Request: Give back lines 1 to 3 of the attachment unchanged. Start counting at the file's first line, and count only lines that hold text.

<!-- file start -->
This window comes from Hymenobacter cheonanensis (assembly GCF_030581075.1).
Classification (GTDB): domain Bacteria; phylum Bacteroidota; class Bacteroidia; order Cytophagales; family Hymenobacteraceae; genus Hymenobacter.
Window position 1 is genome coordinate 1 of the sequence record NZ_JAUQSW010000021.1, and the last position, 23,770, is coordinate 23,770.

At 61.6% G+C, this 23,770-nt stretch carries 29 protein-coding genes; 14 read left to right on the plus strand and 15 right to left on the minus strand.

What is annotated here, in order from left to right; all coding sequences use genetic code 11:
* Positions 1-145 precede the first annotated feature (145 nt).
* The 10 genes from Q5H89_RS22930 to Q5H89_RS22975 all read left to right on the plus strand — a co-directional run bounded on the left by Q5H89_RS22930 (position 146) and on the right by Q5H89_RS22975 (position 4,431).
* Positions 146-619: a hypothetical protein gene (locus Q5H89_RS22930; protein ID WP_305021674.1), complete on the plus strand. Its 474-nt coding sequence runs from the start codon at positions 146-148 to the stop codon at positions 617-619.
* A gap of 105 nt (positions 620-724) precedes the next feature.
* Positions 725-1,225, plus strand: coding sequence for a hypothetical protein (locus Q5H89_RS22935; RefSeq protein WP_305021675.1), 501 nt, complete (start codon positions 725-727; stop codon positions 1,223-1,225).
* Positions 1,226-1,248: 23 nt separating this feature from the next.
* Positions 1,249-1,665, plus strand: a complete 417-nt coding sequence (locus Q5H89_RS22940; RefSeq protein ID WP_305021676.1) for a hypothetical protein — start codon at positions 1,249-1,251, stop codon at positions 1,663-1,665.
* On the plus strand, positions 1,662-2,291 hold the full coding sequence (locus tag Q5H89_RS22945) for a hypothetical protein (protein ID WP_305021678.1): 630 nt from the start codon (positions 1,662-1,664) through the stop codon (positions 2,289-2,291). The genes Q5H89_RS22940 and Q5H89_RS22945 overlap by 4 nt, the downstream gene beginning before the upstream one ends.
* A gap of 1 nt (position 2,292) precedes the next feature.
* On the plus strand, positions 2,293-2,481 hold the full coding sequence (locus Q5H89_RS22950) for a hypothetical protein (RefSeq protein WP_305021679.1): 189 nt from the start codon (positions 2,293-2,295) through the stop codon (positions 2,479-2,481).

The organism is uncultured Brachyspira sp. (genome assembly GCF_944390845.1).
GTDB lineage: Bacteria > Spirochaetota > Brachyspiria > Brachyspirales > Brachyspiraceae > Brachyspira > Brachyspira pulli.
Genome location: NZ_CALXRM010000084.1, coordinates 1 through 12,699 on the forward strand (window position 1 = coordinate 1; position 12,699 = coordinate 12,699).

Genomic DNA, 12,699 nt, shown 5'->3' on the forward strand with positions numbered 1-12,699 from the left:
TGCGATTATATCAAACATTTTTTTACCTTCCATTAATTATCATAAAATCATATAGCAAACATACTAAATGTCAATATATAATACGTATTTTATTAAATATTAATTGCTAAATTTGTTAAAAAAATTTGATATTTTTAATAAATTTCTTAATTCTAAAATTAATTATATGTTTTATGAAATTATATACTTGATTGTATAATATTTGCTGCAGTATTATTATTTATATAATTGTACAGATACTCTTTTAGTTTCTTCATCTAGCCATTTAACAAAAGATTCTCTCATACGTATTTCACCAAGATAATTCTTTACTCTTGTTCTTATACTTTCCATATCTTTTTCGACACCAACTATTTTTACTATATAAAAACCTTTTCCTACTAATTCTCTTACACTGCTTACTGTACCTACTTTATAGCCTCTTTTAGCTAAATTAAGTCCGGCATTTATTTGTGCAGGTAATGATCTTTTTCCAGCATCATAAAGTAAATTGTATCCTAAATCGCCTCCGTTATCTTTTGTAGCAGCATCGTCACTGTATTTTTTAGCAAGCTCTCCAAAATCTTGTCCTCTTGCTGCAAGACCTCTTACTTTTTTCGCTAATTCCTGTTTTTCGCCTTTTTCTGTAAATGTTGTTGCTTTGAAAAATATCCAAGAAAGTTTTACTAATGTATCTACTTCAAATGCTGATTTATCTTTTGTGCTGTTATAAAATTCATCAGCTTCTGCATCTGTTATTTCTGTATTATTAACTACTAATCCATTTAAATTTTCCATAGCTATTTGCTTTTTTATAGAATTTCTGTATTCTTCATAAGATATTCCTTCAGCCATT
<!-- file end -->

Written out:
This window comes from Hymenobacter cheonanensis (assembly GCF_030581075.1).
Classification (GTDB): domain Bacteria; phylum Bacteroidota; class Bacteroidia; order Cytophagales; family Hymenobacteraceae; genus Hymenobacter.
Window position 1 is genome coordinate 1 of the sequence record NZ_JAUQSW010000021.1, and the last position, 23,770, is coordinate 23,770.